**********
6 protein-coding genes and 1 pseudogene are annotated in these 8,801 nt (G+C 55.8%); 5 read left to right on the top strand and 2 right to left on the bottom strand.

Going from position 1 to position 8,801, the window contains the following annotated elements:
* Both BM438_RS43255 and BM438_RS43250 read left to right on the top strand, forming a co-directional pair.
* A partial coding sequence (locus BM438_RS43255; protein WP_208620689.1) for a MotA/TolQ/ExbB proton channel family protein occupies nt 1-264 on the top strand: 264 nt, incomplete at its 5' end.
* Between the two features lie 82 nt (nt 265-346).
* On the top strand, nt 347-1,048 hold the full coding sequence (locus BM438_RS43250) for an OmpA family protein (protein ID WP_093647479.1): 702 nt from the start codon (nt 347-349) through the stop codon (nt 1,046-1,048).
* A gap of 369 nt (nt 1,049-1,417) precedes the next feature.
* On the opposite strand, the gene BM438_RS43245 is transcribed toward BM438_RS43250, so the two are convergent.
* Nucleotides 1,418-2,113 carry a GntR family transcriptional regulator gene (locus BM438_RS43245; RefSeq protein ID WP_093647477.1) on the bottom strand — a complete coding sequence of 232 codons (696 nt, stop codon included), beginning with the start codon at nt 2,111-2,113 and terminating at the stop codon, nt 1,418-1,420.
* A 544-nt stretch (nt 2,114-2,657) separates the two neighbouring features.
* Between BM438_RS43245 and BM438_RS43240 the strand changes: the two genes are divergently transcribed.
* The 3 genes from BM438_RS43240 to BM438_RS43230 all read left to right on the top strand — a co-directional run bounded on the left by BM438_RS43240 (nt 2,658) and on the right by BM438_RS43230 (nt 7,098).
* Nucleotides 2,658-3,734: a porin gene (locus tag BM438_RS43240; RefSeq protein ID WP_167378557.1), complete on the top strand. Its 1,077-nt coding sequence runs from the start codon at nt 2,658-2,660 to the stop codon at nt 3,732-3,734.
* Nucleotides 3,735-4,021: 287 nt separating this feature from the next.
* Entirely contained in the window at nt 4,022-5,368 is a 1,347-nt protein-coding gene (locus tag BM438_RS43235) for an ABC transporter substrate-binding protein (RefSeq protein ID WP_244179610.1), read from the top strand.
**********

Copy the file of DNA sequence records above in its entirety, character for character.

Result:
6 protein-coding genes and 1 pseudogene are annotated in these 8,801 nt (G+C 55.8%); 5 read left to right on the top strand and 2 right to left on the bottom strand.

Going from position 1 to position 8,801, the window contains the following annotated elements:
* Both BM438_RS43255 and BM438_RS43250 read left to right on the top strand, forming a co-directional pair.
* A partial coding sequence (locus BM438_RS43255; protein WP_208620689.1) for a MotA/TolQ/ExbB proton channel family protein occupies nt 1-264 on the top strand: 264 nt, incomplete at its 5' end.
* Between the two features lie 82 nt (nt 265-346).
* On the top strand, nt 347-1,048 hold the full coding sequence (locus BM438_RS43250) for an OmpA family protein (protein ID WP_093647479.1): 702 nt from the start codon (nt 347-349) through the stop codon (nt 1,046-1,048).
* A gap of 369 nt (nt 1,049-1,417) precedes the next feature.
* On the opposite strand, the gene BM438_RS43245 is transcribed toward BM438_RS43250, so the two are convergent.
* Nucleotides 1,418-2,113 carry a GntR family transcriptional regulator gene (locus BM438_RS43245; RefSeq protein ID WP_093647477.1) on the bottom strand — a complete coding sequence of 232 codons (696 nt, stop codon included), beginning with the start codon at nt 2,111-2,113 and terminating at the stop codon, nt 1,418-1,420.
* A 544-nt stretch (nt 2,114-2,657) separates the two neighbouring features.
* Between BM438_RS43245 and BM438_RS43240 the strand changes: the two genes are divergently transcribed.
* The 3 genes from BM438_RS43240 to BM438_RS43230 all read left to right on the top strand — a co-directional run bounded on the left by BM438_RS43240 (nt 2,658) and on the right by BM438_RS43230 (nt 7,098).
* Nucleotides 2,658-3,734: a porin gene (locus tag BM438_RS43240; RefSeq protein ID WP_167378557.1), complete on the top strand. Its 1,077-nt coding sequence runs from the start codon at nt 2,658-2,660 to the stop codon at nt 3,732-3,734.
* Nucleotides 3,735-4,021: 287 nt separating this feature from the next.
* Entirely contained in the window at nt 4,022-5,368 is a 1,347-nt protein-coding gene (locus tag BM438_RS43235) for an ABC transporter substrate-binding protein (RefSeq protein ID WP_244179610.1), read from the top strand.